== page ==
"You talkin' to me?" Travis Bickle. This film is a true American classic film. One of Martin Scorsese best works! The story of the loneliest man, who lives in New York City disturbed by his past. Possibly one of the greatest anti-heroes in cinema.
Before writing my review on the film I want to warning you spoilers of the film might be said. The film opens with a great shot of a decaying New York, with a taxi appearing from a cloud of steam. This shot alone already sets you up with what kind of movie we're dealing with. This film is about a man named Travis Bickle (played by Robert De Niro), who works as a late night Taxi Driver. In a way this movie fallows a very traditional western theme. A man with a disturbed past (a Vietnam war veteran) goes to the city where he has to set things "right". In the film Travis does not really know how to communicate with anyone. In the film we see this when he takes Betsy (played by Cybill Shepherd) on a date to a porn theater. In the film Travis starts to build a large amount of paranoia which leads to him arming himself to kill Betsy's candidate, Charles Palatine, to later "saving" Iris (played Jodie Foster) from her pimp (played by Harvey Keitel). This whole movie is viewed in the eyes of Travis and we see how the media calls him a "hero" in the end of the film. Which goes to show how the media and society have this idea of what it takes to be a hero. Almost like its saying if it's worth killing a handful of men to save one life?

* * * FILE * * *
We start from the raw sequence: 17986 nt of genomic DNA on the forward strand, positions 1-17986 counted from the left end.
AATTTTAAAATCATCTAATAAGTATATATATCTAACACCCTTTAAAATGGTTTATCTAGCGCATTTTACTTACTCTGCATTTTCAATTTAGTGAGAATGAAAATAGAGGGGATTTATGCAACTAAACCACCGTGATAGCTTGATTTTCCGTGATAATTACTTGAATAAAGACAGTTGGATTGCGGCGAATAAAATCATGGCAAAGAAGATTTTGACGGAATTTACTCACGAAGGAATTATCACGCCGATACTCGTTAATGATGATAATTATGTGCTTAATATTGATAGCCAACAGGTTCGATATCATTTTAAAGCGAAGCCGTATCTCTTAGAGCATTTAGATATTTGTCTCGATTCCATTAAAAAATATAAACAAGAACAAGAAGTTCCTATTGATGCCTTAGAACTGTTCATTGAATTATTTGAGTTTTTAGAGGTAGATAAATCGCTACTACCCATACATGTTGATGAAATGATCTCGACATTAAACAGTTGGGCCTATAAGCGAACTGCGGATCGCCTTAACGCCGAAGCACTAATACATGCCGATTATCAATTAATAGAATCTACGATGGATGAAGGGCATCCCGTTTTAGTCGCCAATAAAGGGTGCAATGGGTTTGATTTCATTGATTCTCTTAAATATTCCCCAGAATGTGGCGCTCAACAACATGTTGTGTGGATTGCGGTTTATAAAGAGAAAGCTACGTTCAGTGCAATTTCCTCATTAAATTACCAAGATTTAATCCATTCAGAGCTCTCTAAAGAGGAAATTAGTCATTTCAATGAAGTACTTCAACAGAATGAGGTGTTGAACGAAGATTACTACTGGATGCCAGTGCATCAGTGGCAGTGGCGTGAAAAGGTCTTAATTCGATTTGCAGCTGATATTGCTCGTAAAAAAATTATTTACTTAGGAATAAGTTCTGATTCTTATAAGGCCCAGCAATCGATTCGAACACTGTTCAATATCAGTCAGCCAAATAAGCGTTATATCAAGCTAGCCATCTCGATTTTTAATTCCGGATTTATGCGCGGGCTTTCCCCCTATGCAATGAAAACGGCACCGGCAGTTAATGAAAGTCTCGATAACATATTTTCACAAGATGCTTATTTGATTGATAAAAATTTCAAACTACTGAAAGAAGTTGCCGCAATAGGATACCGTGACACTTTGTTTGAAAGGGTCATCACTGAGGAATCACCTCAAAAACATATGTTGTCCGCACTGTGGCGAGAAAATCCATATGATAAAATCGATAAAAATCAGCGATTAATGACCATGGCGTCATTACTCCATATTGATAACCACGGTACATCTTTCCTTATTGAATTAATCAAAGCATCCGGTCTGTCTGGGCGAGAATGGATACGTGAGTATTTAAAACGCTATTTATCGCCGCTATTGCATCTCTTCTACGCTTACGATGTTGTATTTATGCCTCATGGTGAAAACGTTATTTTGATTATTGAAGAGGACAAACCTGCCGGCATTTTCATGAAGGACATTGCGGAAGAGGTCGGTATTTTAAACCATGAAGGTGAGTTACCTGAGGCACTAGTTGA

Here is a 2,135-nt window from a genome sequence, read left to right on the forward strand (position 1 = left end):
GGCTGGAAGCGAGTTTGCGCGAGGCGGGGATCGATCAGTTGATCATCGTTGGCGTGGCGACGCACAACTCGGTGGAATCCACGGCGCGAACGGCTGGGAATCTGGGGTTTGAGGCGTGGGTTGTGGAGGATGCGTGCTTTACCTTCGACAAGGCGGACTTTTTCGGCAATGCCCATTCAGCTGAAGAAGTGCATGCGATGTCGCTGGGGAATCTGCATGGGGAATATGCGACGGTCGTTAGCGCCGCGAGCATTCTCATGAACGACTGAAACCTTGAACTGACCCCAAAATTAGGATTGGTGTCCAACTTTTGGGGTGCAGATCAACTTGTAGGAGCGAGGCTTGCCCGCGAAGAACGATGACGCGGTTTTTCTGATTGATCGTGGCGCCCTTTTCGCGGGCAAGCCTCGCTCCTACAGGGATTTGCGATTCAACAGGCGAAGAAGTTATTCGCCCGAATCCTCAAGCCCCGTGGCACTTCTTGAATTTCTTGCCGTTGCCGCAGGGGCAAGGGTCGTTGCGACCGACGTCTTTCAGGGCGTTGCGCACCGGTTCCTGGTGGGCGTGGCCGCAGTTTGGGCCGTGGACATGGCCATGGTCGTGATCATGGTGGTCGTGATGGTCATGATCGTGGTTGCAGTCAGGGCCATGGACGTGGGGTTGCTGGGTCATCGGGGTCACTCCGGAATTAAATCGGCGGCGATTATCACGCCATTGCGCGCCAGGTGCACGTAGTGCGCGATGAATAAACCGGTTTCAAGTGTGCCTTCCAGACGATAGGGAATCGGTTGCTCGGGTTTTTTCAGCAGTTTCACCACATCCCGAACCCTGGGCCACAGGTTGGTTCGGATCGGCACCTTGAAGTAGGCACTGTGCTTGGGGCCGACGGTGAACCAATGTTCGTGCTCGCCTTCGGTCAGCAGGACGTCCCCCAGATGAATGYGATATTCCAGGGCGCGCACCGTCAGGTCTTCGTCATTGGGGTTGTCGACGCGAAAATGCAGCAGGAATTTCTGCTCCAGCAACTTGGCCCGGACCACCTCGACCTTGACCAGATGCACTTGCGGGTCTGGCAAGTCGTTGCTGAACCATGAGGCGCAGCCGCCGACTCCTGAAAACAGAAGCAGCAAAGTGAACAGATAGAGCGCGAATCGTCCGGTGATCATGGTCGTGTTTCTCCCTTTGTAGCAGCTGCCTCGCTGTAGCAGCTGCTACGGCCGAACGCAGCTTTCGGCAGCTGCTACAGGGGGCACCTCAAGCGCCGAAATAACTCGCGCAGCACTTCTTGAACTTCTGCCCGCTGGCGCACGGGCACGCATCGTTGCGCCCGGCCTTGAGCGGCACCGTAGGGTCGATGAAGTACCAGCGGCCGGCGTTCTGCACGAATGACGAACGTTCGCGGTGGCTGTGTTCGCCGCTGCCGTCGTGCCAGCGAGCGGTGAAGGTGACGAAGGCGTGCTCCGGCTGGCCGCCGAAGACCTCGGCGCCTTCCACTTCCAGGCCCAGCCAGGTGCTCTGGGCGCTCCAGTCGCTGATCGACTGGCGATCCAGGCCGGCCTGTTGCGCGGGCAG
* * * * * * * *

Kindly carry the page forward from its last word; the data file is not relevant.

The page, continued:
Above I said how this film fallows a very traditional structure of a western film. You see in most western films the hero rides into the town (in this film on a taxi) and is disturbed by his past. In this case Travis was a Vietnam War veteran, which is one of the reason why he loses sleep at night he can't live with his guilt. In traditional western films the hero is seen as trying to solve a problem in the town either if it saving the water for the town, or fighting off a bully or in this case cleaning up the scum off the streets. By this I mean in the film Travis keeps on saying the line "Here is a man who would not take it anymore. A man who stood up against the scum, the cunts, the dogs, the filth, the shit. Here is a man who stood up. " Which by the end of the film the main character is seen by the media as a hero. The police is never really seen in the film, which I believe its because the director wants to give you the impression that this is a helpless city and there deserves a man that can stand up for it (that man being Travis Bickle).
This film contains one of the greatest lines ever said in film history, which happen to be "You talkin' to me" (which Robert De Niro is known for his improve). This line tells you how insane the character really is and how lonely the man is. My favorite shot in the film is at the end right after the blood shed in the hallway. In this shot the camera almost relives what just happened in such a short amount of time. Also I just want to say Jodie Foster was really good, which this film got her an Academy Award nomination. And the same goes for Robert De Niro he played a killer roll in the film.
This is a very dark film and I would not really recommend it if you are in sad mode since this isn't a really up lifting film. With that said the film is amazing I loved every aspect about it. It shows how a man appears to be a normal human being in the being of the film. To a man that is quickly descends into a violent and offensive mentality due to society having an effect on him. Taxi driver has tested the test of time as being an American classic, and is a must watch to any movie lover.